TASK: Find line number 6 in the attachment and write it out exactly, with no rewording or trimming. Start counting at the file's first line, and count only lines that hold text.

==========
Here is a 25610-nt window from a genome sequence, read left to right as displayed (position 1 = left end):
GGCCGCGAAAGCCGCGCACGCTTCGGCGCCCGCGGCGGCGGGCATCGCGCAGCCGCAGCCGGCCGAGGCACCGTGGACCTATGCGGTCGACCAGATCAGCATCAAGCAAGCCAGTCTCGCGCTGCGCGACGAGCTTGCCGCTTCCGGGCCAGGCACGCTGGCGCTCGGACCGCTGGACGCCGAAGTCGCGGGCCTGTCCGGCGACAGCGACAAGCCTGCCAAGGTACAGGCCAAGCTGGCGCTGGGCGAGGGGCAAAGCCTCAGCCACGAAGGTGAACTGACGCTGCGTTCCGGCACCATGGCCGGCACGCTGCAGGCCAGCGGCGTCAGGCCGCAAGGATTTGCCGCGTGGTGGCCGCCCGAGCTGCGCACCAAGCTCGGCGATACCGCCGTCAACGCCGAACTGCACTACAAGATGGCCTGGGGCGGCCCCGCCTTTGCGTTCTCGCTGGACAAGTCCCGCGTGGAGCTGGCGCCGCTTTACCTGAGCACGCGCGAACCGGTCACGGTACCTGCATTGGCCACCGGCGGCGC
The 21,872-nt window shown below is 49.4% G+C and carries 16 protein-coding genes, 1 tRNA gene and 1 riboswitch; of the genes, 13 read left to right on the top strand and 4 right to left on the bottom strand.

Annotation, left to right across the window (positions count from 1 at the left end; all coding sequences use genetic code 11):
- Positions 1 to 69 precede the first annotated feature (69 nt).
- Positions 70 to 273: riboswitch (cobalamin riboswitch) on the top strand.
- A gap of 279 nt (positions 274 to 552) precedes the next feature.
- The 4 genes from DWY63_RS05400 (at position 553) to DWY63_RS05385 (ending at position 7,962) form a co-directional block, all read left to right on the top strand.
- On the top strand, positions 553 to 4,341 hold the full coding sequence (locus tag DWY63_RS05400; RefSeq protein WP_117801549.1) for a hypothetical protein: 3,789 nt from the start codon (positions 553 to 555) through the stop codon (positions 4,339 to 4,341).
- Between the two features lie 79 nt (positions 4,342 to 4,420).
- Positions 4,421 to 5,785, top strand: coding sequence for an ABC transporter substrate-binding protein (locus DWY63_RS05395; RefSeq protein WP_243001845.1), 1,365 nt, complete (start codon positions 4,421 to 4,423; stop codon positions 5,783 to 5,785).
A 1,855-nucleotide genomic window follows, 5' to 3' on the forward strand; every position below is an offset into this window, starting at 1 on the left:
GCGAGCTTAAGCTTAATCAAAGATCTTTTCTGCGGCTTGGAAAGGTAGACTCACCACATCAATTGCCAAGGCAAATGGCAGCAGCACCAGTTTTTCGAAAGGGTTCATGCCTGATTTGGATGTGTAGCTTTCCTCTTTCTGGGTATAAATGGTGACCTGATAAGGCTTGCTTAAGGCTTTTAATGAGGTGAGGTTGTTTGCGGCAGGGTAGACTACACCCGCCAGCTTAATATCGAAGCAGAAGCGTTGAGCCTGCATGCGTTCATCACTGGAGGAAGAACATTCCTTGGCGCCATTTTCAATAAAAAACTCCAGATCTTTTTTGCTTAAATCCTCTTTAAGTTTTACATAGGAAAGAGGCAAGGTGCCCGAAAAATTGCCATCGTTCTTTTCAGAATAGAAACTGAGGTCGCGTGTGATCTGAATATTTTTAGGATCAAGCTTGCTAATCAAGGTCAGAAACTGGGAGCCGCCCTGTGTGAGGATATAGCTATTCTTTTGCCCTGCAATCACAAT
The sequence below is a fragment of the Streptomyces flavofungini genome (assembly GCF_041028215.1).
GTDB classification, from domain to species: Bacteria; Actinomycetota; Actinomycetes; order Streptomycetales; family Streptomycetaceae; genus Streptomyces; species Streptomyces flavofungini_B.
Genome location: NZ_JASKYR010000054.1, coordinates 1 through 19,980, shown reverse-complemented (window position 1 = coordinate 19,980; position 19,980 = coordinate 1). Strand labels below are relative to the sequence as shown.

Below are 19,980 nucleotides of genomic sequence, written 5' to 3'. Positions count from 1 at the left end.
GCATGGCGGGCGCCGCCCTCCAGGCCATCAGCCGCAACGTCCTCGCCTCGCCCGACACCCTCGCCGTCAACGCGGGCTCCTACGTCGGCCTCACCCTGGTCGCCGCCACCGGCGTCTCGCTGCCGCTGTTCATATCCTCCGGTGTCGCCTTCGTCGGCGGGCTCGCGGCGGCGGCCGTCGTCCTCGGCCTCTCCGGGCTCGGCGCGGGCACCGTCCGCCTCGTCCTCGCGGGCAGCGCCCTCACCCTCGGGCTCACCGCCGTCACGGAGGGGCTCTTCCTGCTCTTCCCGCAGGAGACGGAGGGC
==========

- Positions 70 to 273: riboswitch (cobalamin riboswitch) on the top strand.